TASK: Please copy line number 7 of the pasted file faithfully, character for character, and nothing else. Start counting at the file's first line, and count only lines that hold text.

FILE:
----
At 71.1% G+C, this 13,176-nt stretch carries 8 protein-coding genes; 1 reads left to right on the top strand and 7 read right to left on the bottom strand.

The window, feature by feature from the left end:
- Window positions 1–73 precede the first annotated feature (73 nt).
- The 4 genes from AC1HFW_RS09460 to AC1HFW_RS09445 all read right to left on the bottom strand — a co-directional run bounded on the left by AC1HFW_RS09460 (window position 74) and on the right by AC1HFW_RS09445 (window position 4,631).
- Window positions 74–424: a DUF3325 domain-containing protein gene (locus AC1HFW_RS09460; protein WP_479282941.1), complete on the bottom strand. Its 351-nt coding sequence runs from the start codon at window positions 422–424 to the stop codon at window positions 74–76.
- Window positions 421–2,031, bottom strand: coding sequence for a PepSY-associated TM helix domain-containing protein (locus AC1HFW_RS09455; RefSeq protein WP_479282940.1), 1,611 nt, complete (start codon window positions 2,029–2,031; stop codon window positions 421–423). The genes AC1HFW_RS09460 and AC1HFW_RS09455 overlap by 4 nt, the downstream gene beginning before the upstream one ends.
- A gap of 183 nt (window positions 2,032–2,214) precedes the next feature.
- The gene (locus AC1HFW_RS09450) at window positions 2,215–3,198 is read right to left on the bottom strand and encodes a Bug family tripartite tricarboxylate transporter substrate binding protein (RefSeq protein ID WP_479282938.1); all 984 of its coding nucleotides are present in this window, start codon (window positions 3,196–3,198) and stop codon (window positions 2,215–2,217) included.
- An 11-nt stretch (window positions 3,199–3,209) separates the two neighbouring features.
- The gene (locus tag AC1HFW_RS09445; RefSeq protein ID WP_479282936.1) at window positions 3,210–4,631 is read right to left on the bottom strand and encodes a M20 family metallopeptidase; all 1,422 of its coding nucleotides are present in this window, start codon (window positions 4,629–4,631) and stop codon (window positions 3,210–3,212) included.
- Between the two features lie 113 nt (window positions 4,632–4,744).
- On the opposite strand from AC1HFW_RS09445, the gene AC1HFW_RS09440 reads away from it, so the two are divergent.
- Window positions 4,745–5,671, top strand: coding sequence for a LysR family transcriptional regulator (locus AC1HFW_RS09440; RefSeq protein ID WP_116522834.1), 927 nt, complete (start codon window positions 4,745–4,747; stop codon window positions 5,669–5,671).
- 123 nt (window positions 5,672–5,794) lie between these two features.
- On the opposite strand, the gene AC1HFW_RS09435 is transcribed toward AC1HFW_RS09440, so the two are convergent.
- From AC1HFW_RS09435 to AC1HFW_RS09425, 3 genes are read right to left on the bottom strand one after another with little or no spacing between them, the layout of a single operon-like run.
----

- A gap of 183 nt (window positions 2,032–2,214) precedes the next feature.